Current Version: 1.0.0-RC4

Guide - Form Controls

Survival is the ability to swim in strange water.

Creating accessible, yet aesthetically pleasing form controls is not always easy. It often requires styling pseudo-elements as well as pseudo classes. MelangeCSS code, in theory, provide enough classes to make this possible, however it would baloon the size of the CSS.

Consider styling the :active state of a button. You might wish to change the border, background color, text color, or other styles to indicate an active state. This would require most of the classes to be duplicated to provide e.g. a active- version.

Form controls are situations where it's best to use MelangeCSS to create base styles, then write some actual CSS that uses the variables to maintain consistency with the design system.

Custom Checkboxes

Here is how you could use MelangeCSS to create a custom checkbox, following the guide by Stephanie Eckles. In her guide, standard HTML is used in combination with apearance: none and a pseudo :before element.

Here is the HTML, with all styling possible by MelangeCSS specified as classes:

<label class="f-3 fw-bold lh-copy flex gap-2 items-center mv-2"> <input type="checkbox" name="checkbox" class="ma0 w-2 h-2 ba bw-1 br-1 flex items-center justify-center appearance-none" /> Checkbox </label> <label class="f-3 fw-bold lh-copy flex gap-2 items-center mv-2"> <input type="checkbox" name="checkbox-checked"checked class="ma0 w-2 h-2 ba bw-1 br-1 flex items-center justify-center appearance-none" /> Checkbox - checked </label>

We then write some CSS following Stephanie's guidelines, but using MelangeCSS variables where possible.

input[type="checkbox"]::before { content: ""; width: var(--mg-sp-2); /* spacing for w-2 */ height: var(--mg-sp-2); /* spacing for h-2 */ background-color: var(--mg-purple-400); /* referencing any color we want to use */ transform: scale(0); /* unchecked styling has this pseudo-element scaled down to 0 */ } input[type="checkbox"]:checked::before { transform: scale(1); /* When selected, scale to normal size */ }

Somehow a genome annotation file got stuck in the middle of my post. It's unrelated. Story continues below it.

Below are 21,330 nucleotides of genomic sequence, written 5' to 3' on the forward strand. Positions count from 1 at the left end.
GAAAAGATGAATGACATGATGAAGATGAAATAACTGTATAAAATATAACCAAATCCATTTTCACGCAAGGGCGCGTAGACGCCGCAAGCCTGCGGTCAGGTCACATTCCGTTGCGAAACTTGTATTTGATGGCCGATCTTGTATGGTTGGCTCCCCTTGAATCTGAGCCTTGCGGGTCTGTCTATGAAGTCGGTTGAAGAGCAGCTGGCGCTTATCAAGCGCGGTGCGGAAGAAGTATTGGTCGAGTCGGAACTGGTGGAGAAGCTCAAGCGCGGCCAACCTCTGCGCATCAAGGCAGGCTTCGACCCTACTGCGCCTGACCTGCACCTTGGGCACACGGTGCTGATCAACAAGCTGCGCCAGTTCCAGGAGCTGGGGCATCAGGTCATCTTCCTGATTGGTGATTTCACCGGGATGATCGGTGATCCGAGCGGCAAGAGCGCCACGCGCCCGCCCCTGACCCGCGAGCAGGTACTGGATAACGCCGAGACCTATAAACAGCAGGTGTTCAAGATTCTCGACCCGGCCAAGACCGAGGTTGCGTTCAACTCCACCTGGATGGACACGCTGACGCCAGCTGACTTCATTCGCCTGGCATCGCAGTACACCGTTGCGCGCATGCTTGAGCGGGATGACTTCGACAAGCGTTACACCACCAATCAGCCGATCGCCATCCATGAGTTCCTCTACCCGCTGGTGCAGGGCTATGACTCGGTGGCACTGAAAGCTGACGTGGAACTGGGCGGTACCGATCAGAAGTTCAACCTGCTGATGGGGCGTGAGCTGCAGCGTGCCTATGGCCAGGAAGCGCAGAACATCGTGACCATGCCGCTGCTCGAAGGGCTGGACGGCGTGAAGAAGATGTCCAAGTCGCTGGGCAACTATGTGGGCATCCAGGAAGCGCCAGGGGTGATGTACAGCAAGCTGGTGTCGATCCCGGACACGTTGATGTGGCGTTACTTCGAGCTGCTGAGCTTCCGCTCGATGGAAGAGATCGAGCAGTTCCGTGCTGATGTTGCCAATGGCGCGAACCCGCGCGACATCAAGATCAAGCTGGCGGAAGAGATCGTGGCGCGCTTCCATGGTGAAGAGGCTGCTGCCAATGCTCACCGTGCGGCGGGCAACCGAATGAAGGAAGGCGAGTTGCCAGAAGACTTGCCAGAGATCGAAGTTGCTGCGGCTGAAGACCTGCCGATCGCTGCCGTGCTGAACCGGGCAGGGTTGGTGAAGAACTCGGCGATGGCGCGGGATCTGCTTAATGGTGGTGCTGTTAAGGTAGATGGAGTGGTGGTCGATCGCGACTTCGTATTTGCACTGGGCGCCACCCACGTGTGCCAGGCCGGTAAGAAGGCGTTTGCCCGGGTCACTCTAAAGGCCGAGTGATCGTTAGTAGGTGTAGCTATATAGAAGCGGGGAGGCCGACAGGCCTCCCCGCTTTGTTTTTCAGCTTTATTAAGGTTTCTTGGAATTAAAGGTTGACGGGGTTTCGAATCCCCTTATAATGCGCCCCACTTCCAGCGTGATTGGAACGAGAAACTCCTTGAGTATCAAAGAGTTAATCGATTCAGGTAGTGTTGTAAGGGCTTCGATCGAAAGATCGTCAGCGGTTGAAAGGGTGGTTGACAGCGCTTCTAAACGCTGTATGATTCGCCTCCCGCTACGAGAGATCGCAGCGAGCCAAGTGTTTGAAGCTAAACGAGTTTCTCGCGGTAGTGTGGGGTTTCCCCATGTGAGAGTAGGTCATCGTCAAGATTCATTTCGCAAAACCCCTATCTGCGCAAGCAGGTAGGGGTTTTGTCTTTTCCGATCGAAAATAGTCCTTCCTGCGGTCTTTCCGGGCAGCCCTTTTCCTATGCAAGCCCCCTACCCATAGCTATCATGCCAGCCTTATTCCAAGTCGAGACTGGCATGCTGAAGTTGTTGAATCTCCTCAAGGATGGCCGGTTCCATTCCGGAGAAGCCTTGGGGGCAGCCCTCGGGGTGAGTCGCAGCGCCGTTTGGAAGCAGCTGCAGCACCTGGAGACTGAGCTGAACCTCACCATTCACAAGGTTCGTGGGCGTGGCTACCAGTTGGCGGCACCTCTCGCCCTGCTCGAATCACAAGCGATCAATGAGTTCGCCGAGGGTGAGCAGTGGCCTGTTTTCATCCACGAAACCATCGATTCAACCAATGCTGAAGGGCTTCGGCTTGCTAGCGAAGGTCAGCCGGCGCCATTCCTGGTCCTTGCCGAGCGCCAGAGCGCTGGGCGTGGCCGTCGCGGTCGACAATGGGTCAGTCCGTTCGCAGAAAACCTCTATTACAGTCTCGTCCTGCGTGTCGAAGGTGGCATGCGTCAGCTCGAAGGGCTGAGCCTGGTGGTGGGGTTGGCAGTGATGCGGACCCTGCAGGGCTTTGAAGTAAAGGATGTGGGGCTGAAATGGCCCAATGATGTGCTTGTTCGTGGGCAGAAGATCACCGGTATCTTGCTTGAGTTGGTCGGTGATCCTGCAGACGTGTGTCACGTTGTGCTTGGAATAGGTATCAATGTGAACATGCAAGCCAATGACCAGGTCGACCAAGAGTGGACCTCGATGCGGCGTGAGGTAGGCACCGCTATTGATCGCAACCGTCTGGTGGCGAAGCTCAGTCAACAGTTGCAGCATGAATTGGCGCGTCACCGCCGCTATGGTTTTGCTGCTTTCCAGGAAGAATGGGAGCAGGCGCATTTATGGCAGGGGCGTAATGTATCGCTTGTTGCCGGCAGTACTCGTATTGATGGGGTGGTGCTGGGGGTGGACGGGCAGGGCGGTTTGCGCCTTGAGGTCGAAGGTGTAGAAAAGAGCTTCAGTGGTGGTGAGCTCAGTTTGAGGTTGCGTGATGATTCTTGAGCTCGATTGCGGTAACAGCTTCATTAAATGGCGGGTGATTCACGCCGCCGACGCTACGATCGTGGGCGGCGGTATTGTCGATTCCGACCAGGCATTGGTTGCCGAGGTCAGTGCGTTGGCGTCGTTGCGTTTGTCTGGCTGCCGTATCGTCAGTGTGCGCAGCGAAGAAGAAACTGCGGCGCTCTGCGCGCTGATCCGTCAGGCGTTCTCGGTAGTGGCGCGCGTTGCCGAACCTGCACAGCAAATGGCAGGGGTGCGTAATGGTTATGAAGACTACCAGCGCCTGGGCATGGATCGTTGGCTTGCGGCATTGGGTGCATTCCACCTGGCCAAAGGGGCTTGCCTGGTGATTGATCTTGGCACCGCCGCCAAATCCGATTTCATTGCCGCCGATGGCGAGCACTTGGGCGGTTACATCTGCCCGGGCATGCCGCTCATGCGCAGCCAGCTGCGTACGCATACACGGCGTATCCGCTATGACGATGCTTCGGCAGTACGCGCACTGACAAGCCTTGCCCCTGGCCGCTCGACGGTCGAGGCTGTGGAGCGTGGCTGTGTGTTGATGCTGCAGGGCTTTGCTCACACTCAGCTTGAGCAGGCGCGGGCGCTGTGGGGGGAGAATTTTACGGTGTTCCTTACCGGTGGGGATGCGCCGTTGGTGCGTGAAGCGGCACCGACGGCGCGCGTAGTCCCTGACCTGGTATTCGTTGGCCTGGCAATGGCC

This produces the following form controls:

So, yes, this is CSS. You need to know CSS to use MelangeCSS, and this demonstrates the balance between utility and size. The form elements conform to the design system since they reference the variables MelangeCSS provides.

Active States for Buttons

Styling active states for buttons can be extremely helpful for accessibility, especially if a button cannot be guaranteed to perform its function within a few hundred milliseconds. First, let's take the button from the home page:

<button class="dib ph-4 pv-3 tc f-3 ba br-3 bg-blue-900 blue-100 pointer"> Click Me </button>

We'd like this button to show an inverse color scheme when active. We can do this using a filter:

button:active { filter: invert(1); }

This works:

Again, we can drop into CSS when needed. This is the balance struck by MelangeCSS. To allow even basic needs for styling active buttons using just classes would require many more classes, most of which would never be used. This would mean either having much larger-than-needed CSS or having a build step. Neither of this options is acceptable.

That said, MelangeCSS provides tools to create your own custom utility classes for when you need to iterate quickly on something not provided by default.